When your simulation model prints the entire iteration dataset to your worksheet
as in the previous two examples (FastSlow
and LotsaData), you'll want
to limit the number of possible iterations to the space available for output.
Since Excel 2003 and earlier allow a maximum of 65,536 rows per worksheet, I
generally set the limit of iterations per column or panel of data output to
50,000 when using older versions of Excel.
In Excel 2007, the row limit per worksheet was increased to 1,048,576, so when
using this version and later I typically use 1,000,000 iterations as the limit
per column or panel of data output. (These limits apply only when
outputting the full data to the worksheet; otherwise, as seen is some of the
earlier examples, several million iterations executing in a matter of seconds is
not uncommon.) Using the multiple panels of output method illustrated in
the LotsaData example can enable higher numbers of total iterations despite the
row limitations, but it is still important to make sure the total number of
iterations chosen by the user does not exceed the capabilities of the program.
Thus I often include at the beginning of my function a code block that checks
the number of requested iterations, and resets it to the maximum allowable if
the requested number is higher than that. The following code block from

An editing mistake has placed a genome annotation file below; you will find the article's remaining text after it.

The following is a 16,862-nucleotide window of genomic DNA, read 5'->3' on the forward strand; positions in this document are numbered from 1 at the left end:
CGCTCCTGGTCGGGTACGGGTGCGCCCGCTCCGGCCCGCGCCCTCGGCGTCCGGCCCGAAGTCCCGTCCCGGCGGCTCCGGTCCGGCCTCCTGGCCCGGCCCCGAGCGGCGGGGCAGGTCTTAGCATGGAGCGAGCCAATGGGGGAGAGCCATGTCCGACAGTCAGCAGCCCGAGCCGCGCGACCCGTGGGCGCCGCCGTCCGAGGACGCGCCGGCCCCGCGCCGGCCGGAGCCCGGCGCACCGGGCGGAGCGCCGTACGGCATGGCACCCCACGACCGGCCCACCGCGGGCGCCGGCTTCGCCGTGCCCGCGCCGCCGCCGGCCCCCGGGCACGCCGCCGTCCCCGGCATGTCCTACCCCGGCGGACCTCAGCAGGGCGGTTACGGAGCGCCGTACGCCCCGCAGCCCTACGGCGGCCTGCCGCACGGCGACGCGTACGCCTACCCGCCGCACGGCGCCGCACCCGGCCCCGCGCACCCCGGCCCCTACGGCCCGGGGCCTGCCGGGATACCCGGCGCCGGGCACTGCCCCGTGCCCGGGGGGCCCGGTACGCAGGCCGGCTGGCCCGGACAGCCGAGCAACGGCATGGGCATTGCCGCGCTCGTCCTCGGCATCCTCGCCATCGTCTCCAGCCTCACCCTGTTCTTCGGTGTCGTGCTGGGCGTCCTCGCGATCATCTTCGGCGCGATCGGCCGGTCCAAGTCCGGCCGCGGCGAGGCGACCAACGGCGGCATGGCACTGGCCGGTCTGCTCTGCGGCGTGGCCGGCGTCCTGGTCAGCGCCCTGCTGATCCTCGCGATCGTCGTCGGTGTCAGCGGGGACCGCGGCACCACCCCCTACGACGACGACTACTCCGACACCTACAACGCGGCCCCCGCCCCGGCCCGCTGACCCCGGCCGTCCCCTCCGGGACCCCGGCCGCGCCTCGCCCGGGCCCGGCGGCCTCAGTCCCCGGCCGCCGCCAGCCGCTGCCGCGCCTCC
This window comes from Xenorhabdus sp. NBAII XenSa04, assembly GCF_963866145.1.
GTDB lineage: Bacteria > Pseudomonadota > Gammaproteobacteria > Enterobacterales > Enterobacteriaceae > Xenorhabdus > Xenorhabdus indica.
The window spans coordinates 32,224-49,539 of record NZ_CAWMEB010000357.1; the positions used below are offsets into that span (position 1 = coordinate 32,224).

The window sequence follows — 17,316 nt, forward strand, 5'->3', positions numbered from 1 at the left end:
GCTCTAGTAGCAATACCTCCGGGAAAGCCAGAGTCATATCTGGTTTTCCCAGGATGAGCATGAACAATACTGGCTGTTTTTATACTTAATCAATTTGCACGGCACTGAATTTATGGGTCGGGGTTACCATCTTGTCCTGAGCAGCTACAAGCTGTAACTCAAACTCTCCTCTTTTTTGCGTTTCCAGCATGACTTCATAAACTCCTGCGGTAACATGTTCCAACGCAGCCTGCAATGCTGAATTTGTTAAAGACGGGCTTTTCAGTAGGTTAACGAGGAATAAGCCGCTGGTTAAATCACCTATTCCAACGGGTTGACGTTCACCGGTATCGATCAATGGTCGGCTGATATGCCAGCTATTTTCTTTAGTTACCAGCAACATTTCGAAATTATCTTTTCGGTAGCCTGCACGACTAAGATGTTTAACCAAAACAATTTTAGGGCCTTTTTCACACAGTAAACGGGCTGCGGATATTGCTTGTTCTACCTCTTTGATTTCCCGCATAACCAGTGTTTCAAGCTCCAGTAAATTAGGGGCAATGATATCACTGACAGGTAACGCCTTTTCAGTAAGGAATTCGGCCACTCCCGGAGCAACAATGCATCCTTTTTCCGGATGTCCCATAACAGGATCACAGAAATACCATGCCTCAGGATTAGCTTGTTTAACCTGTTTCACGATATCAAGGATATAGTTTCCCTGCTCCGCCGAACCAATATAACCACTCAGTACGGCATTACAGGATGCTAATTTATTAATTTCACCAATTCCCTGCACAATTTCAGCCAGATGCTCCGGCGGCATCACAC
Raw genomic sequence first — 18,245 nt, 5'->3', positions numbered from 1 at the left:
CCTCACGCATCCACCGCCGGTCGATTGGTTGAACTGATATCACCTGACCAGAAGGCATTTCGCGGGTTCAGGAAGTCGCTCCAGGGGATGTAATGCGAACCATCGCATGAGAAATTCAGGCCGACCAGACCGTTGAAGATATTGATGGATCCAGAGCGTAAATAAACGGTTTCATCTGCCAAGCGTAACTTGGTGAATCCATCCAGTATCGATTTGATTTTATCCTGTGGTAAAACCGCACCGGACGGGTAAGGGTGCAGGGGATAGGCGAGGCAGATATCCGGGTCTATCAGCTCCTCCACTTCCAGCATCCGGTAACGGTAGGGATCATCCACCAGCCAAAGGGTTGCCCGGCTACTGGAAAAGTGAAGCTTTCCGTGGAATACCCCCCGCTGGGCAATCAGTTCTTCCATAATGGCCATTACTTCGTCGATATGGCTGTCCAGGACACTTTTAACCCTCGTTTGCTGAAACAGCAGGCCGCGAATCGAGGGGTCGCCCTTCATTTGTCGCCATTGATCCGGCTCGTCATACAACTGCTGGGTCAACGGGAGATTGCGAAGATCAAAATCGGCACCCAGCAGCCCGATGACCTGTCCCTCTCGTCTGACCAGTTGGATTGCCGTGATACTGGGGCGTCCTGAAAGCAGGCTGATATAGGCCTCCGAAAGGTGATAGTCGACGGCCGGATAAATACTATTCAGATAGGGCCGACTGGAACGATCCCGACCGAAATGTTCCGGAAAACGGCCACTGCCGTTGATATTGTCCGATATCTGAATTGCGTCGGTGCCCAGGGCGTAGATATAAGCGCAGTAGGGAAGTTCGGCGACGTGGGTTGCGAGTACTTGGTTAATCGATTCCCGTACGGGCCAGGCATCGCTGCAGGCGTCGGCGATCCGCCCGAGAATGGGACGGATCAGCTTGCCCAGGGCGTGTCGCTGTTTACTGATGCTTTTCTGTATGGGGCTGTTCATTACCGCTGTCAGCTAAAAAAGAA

the LotsaData example illustrates:
In this case, we determined that 4 million iterations was the rounded upper
limit of the program, as follows:

We wanted compatibility with older versions of
Excel, so 50,000 rows of output per panel was the limit.

Each panel would contain three columns: one for
the Counter, another for the Random Number, and another to leave a column of
white space between data sets. Since Excel 2003 allows a maximum of
256 columns, we could have a maximum of 256 / 3 = 85 panels of input.

85 panels x 50,000 rows per panel allows us a
total of 4,266,666 iterations. We rounded this down to 4 million for
simplicity.
Note that we overwrite the worksheet values in lines
7  8, in addition to updating the variables in the VBA code in lines 9  10.
We also notify the user via a message box (line 11) that the number of
iterations has been reset.
All of the examples in this tutorial are designed for compatibility with older
version of Excel and are therefore limited to 50,000 rows of data output and 256
columns.